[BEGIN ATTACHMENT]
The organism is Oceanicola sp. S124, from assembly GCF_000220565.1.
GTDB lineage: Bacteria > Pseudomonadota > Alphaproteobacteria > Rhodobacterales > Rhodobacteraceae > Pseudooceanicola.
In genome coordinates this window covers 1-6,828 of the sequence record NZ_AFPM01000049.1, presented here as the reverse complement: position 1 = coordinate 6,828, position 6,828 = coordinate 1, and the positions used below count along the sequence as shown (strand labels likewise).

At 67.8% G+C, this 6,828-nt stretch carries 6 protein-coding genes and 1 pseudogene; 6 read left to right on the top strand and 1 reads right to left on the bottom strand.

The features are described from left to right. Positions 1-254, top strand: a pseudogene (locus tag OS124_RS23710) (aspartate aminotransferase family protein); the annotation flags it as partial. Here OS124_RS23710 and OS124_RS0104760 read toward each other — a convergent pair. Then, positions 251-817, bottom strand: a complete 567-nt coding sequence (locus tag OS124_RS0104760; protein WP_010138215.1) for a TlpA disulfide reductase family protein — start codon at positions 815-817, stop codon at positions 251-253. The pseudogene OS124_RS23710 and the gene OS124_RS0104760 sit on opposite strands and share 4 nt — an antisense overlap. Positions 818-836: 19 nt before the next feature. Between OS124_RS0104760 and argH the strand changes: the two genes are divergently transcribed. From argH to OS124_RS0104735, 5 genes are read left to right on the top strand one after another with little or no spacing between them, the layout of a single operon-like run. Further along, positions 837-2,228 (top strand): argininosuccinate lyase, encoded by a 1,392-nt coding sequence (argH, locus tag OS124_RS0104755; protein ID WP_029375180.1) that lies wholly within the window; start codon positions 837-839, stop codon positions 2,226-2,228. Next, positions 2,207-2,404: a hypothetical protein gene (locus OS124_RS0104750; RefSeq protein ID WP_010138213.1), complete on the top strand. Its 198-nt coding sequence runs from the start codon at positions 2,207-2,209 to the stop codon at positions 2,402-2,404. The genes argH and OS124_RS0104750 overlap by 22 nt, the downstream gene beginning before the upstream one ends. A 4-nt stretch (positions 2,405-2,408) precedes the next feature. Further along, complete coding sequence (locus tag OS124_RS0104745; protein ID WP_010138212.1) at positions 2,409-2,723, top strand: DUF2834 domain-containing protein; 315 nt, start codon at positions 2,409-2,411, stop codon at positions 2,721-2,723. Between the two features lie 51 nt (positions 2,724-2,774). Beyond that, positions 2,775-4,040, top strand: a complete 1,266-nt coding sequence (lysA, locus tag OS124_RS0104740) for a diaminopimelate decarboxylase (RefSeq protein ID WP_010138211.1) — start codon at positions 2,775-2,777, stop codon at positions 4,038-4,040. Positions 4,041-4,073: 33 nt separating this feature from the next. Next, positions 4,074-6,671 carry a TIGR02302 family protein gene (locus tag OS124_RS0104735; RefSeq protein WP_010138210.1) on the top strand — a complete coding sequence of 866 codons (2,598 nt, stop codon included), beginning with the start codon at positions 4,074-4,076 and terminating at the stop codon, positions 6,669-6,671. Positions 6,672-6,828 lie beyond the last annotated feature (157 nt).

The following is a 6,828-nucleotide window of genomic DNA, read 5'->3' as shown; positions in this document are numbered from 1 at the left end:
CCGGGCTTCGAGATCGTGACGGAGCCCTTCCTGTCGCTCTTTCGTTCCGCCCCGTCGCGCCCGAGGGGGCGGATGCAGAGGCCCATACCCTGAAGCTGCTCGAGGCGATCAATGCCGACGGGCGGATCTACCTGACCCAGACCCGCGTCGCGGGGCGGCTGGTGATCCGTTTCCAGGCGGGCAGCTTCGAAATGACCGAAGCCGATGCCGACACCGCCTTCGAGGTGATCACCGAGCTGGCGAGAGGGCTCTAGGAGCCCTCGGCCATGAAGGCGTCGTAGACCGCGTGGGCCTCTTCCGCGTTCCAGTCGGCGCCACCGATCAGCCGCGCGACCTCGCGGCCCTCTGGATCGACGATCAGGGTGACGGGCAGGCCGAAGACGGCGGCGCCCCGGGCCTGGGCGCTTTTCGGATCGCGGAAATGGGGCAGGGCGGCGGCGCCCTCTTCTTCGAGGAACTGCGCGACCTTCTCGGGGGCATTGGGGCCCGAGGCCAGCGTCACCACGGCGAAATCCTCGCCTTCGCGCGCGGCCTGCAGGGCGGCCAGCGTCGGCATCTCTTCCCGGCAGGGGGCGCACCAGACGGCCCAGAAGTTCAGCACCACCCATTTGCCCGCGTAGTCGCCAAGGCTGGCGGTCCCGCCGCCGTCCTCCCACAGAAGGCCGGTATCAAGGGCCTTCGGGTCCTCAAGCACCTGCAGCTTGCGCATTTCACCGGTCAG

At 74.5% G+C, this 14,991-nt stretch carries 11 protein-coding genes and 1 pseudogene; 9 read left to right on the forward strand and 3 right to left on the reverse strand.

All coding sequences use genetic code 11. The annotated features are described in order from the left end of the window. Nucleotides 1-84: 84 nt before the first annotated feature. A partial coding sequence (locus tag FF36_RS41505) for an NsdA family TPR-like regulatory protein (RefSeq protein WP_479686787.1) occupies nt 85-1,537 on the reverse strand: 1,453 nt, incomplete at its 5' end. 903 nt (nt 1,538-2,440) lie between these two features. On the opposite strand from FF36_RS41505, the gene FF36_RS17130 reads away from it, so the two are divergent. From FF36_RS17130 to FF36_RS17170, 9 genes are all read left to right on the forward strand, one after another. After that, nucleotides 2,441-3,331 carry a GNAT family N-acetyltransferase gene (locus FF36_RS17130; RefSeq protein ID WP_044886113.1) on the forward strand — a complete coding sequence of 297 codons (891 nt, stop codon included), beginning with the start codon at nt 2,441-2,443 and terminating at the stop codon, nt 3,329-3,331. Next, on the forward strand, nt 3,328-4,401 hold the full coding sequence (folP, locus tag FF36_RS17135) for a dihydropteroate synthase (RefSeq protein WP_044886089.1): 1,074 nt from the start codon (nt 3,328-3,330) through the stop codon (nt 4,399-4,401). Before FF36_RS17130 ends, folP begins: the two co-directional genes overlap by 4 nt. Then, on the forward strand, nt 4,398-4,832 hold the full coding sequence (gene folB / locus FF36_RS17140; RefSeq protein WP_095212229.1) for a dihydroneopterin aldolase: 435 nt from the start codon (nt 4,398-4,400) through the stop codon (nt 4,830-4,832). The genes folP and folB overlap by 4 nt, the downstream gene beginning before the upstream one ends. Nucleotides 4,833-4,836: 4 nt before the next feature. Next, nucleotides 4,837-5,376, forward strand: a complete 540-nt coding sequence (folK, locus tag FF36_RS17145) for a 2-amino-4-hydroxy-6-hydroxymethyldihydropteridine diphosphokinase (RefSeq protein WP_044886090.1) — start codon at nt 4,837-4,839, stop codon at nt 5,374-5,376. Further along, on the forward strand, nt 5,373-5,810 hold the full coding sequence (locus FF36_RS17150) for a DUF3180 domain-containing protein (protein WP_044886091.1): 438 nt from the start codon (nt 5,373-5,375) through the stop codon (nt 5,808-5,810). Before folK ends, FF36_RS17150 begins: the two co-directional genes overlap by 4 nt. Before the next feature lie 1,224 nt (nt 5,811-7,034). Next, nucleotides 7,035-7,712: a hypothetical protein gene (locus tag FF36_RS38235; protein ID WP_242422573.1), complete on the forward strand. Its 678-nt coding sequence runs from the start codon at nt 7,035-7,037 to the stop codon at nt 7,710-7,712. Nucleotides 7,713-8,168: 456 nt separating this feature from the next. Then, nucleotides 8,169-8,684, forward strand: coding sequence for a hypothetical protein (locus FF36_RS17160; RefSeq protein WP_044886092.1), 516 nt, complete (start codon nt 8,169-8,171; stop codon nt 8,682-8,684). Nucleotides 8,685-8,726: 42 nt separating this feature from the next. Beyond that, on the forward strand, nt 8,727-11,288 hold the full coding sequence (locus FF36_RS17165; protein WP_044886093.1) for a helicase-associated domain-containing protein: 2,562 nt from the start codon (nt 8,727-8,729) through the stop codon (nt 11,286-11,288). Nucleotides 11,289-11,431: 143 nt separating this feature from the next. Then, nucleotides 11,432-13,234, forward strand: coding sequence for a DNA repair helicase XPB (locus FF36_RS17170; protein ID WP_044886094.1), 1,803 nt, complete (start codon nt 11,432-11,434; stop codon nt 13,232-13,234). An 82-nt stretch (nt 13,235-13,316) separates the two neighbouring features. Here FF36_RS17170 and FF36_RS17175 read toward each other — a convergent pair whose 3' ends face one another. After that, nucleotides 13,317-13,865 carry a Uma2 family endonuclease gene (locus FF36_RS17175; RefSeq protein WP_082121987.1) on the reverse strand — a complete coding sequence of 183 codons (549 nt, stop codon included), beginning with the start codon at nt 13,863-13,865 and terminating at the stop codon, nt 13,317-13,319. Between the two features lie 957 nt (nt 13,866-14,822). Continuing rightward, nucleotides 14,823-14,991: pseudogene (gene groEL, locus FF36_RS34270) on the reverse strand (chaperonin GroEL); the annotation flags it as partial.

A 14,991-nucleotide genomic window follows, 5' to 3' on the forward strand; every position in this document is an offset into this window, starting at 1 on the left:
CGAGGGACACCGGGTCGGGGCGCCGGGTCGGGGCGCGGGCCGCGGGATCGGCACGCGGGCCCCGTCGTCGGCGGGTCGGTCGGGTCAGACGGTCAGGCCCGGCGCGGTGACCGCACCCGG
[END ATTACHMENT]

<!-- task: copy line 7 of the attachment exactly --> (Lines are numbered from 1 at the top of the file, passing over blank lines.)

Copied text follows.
CCGGGCTTCGAGATCGTGACGGAGCCCTTCCTGTCGCTCTTTCGTTCCGCCCCGTCGCGCCCGAGGGGGCGGATGCAGAGGCCCATACCCTGAAGCTGCTCGAGGCGATCAATGCCGACGGGCGGATCTACCTGACCCAGACCCGCGTCGCGGGGCGGCTGGTGATCCGTTTCCAGGCGGGCAGCTTCGAAATGACCGAAGCCGATGCCGACACCGCCTTCGAGGTGATCACCGAGCTGGCGAGAGGGCTCTAGGAGCCCTCGGCCATGAAGGCGTCGTAGACCGCGTGGGCCTCTTCCGCGTTCCAGTCGGCGCCACCGATCAGCCGCGCGACCTCGCGGCCCTCTGGATCGACGATCAGGGTGACGGGCAGGCCGAAGACGGCGGCGCCCCGGGCCTGGGCGCTTTTCGGATCGCGGAAATGGGGCAGGGCGGCGGCGCCCTCTTCTTCGAGGAACTGCGCGACCTTCTCGGGGGCATTGGGGCCCGAGGCCAGCGTCACCACGGCGAAATCCTCGCCTTCGCGCGCGGCCTGCAGGGCGGCCAGCGTCGGCATCTCTTCCCGGCAGGGGGCGCACCAGACGGCCCAGAAGTTCAGCACCACCCATTTGCCCGCGTAGTCGCCAAGGCTGGCGGTCCCGCCGCCGTCCTCCCACAGAAGGCCGGTATCAAGGGCCTTCGGGTCCTCAAGCACCTGCAGCTTGCGCATTTCACCGGTCAG